For some time now I've been trying to write a thoughtful article on the Technological Singularity. In true blogger style I've decided that rather than expend my energies on creating my own article, I will find someone else's and link to it.
The writer is Ronald Bailey from Reason Online, the online wing of a reasonably popular (by UK standards) libertarian magazine, and he is reporting on the recent Singularity Summit.
Bailey does a good job of summarising the basic ideas surrounding the Technological Singularity. He quotes one of the attendees of the conference: Eliezer Yudkowsky, cofounder of the Singularity Institute:
"...the Event Horizon school is just one of the three main schools of thought about the Singularity. The other two are the Accelerationist and the Intelligence Explosion schools..."
My summary of these groups is as follows:
Event Horizon: once an intelligence is developed that is "greater" (dismiss for a moment the difficulty in quantifying intelligence) than ours we, by our very nature, will be unable to predict what will happen.
Accelerationist: advances in computer hardware (c.f. Moore's Law) will continue to accelerate, along with our understanding of our own biology and our ability (via genetic engineering, implants, bioengineering etc) to alter our own biology. This means that within a few decades we will merge with our technology and become the greater intelligence. Suggested by Ray Kurzweil in The Singularity is Near.
Intelligence Explosion (not a bomb at Thames House, the other kind of intelligence): technology arises from the application of intelligence to problems. When technology is applied to our own apparent lack of intelligence, we will get marginally better intelligence which will result in marginally better technology which will produce even better intelligence. A feed-back loop will be created, with "intelligence" increasing with each iteration. Suggested by I.J. Good in a New Scientist article.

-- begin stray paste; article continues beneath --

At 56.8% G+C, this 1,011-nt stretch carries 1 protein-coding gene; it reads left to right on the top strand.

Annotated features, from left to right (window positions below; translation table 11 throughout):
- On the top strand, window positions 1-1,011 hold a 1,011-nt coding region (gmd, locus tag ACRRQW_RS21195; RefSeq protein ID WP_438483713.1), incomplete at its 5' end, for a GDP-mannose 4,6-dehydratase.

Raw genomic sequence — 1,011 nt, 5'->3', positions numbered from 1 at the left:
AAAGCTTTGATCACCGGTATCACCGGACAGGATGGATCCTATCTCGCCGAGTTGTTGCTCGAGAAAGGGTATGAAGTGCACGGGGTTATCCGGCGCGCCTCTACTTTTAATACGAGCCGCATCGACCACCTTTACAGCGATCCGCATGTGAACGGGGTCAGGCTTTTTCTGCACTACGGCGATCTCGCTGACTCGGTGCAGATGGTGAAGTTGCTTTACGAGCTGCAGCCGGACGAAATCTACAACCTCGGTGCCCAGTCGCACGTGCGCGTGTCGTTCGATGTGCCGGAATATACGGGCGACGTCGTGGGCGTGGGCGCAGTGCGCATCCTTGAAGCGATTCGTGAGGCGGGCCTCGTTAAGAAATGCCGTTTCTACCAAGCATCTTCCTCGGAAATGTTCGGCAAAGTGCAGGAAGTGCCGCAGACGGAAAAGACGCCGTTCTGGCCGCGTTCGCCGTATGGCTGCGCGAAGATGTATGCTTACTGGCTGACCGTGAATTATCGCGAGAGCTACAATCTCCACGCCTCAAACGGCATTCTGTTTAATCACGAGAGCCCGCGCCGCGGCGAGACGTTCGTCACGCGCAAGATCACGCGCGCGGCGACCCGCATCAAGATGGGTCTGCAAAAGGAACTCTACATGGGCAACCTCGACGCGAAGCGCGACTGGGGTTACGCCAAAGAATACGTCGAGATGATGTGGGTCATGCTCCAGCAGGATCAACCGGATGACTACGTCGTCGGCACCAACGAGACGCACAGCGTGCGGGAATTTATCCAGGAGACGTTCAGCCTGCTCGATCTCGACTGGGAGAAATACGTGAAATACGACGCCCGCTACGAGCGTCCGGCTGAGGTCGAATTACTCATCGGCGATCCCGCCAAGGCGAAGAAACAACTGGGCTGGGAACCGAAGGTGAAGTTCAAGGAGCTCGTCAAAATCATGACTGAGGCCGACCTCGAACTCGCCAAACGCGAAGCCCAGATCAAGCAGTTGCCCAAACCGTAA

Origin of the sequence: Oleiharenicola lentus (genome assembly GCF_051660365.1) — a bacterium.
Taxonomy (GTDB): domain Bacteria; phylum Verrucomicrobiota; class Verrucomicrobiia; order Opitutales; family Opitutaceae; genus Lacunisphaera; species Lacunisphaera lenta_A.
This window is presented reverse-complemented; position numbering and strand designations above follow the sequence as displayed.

The three concepts feed into one another and don't necessarily cancel each other out.
I suspect that the world sketched out by Kurzweil is not impossible, but the timeframe seems implausible. There is no reason why matter shouldn't be able to support beings that are more durable than we are, longer lived, faster at learning, with better memories, and that experience the world more slowly and deeply (i.e. each second for them would offer what would amount to a week's worth of thinking time to us).
However the current state of our ability to control matter, though significant, doesn't seem to offer the possibility of superhumans within, as Kurzweil suggests, 50 years.
If silicon-based computer chips are currently undergoing exponential increases in the transistor per centimetre counts then it doesn't necessarily entail similar progress in another area like brain-scanning.
Kurzweil does a good job of pointing out exponential trends similar to Moore's Law in The Singularity is Near, for example the Human Genome Project (page 510 of the USA Penguin hardback copy I have), and the resolution of non-invasive brain scanning (page 159).
My basic problem with Kurzweil's book is my incredulity: the book is compelling whilst you read it, but once you're back in the real world you simply can't imagine a "singularity" of any flavour occurring.
Which, ahem, is pretty much the definition of the event horizon style singularity.
So I suppose I'll just have to wait and see, like everyone else...
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